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Thursday, June 1, 2017

Folger's 'Timon of Athens,' a dark tale


 
Ian Merrill Peakes is surrounded by creditors in Timon of Athens now at the Folger/Photo by Theresa Wood


If this is a difficult William Shakespeare play, those watching at the Folger Theatre never let on, for they sat in rapt suspension on the edges of their seats, glued to the manipulations and greed of "friends" on stage who surround Timon of Athens

Timon is the sun around whom mankind swirls until it doesn't.

By a series of stealthy, slow motions, the evildoers abandon their money source, Timon, when they learn they cannot extract more from him who gives to them willfully, while he ignores warning signs from the only truthful person of the lot, his faithful steward, Flavius, who observes Timon's soaring debts.

"Every man has his fault, and honesty is his," claims Lucullus, one of the users. 


 And then what? 

Will his pals dole out a wee bit to help their friend survive after all he has given to them? 

Not on their lives.

“Has friendship such a faint and milky heart, It turns in less than two nights?” a servant asks. 

When truth finally arrives as Flavius foretold, Timon cannot take it any more and escapes to the forest to seek solace, find answers, and berate himself, all the while experiencing increasing enmity of all that is mankind.

"Timon will to the woods, where he shall find
Th’unkindest beast more kinder than mankind," he says

But even in solitude, in the woods, his pessimism prevails to envelop nature's beauty which Timon is unable to see, consumed by his detest of all things living. In his new environment he projects man's dishonesty and deceit upon his surroundings.

Has it come to this?

 Ian Merrill Peakes stars in Timon of Athens now at the Folger/Photo by Theresa Wood

At Opera Lafayette last night I actually met a misanthrope like Timon!  One I never would have recognized had I had not seen the play and read more about the man.  I was stunned to realize these people actually exist. (Call me naive.) She, a scientist for EPA (is it any wonder?), who said to a stranger she could never see a play again because all human beings are the same, lowlifes and cunning, who take her down.  ("Down"?  Further than she is?)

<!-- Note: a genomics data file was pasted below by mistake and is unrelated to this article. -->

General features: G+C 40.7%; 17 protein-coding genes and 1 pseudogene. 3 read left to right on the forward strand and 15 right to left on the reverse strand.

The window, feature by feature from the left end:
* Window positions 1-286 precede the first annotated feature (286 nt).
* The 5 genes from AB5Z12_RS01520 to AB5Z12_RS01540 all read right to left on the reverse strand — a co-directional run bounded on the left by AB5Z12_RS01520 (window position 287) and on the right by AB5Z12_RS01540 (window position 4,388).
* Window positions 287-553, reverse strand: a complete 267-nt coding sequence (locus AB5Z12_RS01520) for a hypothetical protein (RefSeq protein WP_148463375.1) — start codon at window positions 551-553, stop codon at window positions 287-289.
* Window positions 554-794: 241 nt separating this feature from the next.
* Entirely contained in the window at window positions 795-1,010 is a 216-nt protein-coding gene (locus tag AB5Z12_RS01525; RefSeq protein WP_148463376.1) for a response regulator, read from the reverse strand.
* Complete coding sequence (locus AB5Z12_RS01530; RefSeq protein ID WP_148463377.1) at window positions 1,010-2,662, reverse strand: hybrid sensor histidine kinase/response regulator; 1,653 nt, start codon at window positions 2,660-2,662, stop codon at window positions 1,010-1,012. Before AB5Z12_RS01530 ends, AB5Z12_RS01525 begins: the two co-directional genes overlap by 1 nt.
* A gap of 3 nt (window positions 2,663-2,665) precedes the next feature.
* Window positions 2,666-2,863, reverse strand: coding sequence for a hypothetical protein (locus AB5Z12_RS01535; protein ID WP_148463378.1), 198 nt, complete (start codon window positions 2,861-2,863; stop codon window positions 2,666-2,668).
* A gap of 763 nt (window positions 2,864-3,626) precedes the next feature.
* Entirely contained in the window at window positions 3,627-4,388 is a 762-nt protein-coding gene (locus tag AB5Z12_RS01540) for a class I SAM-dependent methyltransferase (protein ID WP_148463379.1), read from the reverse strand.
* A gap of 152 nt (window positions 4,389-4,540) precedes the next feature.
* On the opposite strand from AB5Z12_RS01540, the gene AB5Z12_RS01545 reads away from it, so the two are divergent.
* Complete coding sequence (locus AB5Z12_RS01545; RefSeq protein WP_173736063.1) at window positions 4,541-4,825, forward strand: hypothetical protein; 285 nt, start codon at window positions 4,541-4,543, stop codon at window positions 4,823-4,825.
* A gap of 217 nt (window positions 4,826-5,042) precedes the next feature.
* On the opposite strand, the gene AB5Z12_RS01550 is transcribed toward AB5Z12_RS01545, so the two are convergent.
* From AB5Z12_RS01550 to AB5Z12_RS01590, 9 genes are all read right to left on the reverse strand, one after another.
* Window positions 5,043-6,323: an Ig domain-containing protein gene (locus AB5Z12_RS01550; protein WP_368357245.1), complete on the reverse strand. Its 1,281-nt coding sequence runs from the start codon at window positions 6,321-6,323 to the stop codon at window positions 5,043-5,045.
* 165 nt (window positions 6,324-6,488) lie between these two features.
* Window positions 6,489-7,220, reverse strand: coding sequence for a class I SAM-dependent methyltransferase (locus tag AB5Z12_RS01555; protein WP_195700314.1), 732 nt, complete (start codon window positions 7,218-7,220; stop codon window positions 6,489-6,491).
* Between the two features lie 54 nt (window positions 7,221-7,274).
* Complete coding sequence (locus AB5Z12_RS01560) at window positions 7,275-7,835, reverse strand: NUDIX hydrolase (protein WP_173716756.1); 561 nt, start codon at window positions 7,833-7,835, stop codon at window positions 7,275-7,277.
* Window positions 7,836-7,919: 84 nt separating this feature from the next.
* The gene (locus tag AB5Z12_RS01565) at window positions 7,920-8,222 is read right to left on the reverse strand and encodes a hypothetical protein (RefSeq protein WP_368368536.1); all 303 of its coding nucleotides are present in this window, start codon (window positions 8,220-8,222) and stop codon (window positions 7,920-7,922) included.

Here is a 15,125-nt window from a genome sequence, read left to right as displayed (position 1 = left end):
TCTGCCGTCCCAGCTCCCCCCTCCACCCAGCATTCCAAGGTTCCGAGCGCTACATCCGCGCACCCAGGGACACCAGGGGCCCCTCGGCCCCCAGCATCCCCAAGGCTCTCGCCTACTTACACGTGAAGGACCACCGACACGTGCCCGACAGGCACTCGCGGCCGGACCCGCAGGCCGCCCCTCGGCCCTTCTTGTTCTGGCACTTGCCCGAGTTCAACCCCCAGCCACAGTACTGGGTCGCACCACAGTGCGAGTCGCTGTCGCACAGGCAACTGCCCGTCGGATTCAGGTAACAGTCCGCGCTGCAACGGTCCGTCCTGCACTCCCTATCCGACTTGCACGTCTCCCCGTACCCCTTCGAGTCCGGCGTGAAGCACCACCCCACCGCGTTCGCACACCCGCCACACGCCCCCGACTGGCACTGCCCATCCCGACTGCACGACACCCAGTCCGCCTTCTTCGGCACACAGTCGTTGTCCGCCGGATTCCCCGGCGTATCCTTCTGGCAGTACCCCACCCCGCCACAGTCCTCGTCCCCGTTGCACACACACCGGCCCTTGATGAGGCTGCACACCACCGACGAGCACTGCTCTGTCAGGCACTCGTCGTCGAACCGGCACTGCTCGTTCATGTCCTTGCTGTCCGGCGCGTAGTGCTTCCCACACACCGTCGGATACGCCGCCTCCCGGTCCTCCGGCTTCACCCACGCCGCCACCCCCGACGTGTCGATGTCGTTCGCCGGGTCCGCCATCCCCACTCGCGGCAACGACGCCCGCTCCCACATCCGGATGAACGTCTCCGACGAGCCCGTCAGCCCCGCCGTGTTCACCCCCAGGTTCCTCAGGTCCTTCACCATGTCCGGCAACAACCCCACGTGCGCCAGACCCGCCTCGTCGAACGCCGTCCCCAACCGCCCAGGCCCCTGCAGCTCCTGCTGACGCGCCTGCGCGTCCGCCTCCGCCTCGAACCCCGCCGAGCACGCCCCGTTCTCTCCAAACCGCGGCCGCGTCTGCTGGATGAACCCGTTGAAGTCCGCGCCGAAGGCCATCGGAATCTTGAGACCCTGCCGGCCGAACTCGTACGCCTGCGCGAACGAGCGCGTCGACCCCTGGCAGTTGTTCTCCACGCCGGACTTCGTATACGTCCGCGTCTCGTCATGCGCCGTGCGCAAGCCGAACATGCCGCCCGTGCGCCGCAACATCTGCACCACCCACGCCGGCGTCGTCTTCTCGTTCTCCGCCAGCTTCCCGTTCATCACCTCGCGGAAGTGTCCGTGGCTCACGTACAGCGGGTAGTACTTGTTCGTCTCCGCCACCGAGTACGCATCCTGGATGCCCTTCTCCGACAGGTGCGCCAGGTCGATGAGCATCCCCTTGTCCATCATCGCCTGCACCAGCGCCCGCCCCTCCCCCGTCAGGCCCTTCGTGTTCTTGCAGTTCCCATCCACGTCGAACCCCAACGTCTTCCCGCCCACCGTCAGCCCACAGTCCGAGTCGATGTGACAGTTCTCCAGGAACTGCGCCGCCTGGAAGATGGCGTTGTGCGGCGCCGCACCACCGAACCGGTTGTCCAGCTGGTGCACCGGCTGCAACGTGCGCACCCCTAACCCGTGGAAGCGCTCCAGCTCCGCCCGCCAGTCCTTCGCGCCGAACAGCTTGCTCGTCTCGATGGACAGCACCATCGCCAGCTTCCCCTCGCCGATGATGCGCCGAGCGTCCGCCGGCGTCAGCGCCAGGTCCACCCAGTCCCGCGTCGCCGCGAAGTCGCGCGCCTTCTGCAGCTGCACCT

Back to "make believe" at the Folger: Robert Richmond directs Ian Merrill Peakes as Timon in a knockout performance.

The play's futuristic, colored lighting in strings of squares and rectangles (by Andrew Griffin) outline the dark, stark set (by Tony Cisek) which is designed like a cold, bizarre space ship, the inside of a tomb, lacking any color save the blue coats (the tomb's quilted linings) worn by unearthly beings on the make, occupiers of the premises. 

Haunting sounds full of tension and edge (by Matt Otto)  echo throughout this underground aboveground.

Why host one of the master's most unpopular plays? An unfinished play, too.  It's not all about the money.

This town is full of Shakespeare lovers, and the near sellouts of the remaining play nights are proof.

According to program notes, Timon has gained traction in the last 20 years. Shakespeare and his likely collaborator, Thomas Middleton, wrote it probably between 1605 and 1606 about the time King James I and the upper classes were spending wildly, heavily in debt, when Shakespeare was working on Anthony and Cleopatra.

Wikipedia says there is no evidence Timon was performed during Shakespeare's lifetime (1564-1616). 


Shakespeare partially derived his tale from Plutarch's Lives, one of his favorite sources, which says Timon from Athens had a reputation as a misanthropist. His father was a rich man who bestowed gifts upon friends who left when the money ran out, and Timon found himself working in the fields.

Supposedly, Timonium, Maryland up the road about an hour, was named by a woman in mourning after her wealthy landowner of a husband died at a young age.  The town is the burial site of Vice President Spiro Agnew (1918-1996) who served under President Richard Nixon before Agnew resigned in disgrace, another tragedy,  but I digress.

Notable authors who have utilized Timon are Thomas Hardy, Karl Marx, Charlotte Bronte, Ralph Waldo Emerson, Charles Dickens, and Vladimir Nabokov who used a portion for his book title:
"The moon's an arrant thief,
And her pale fire she snatches from the sun," Timon says.

 Herman Melville considered Timon "to be among the most profound of Shakespeare's plays," according to Wikipedia. That it is!

Also starring are Louis Butelli, Aliyah Caldwell, Maboud Ebrahimzadeh, John Floyd, Amanda Forstrom, Sean Fri, Eric Hissom, Andhy Mendez, Antoineet Robinson, Michael Dix Thomas, and Kathryn Tkel.

Members of the creative team include Mariah Hale, costumes; Francesca Talenti, projection; Michele Osherow, resident dramaturg; Diane Healy, production stage manager; Megan Ball, assistant stage manager, Joe Isenberg, fight director, Michele Osherow, resident dramaturg, and Janet Alexander Griffin, artistic producer.

This is the last of the Folger's productions for the 2016-17 series. Anthony and Cleopatra opens next year's season on October 10, 2017 under Mr. Richmond's direction.

What: Timon of Athens

When: Now through June 11, 2017


Where:
Folger Theatre, 201 East Capitol Street, S. E. Washington, D.C. 20003

Tickets: Buy online, by phone (at 202-544-7077 from 12 to 5 p.m. Monday through Saturday with extended hours on performance days), or at the box office (with the same hours as phone service). Tickets start at $25 with discounts for groups, students, seniors, military, and educators.

Metro station: Capitol South or Union Station

For more information: 202-544-4600 or info@folger.edu

patricialesli@gmail.com

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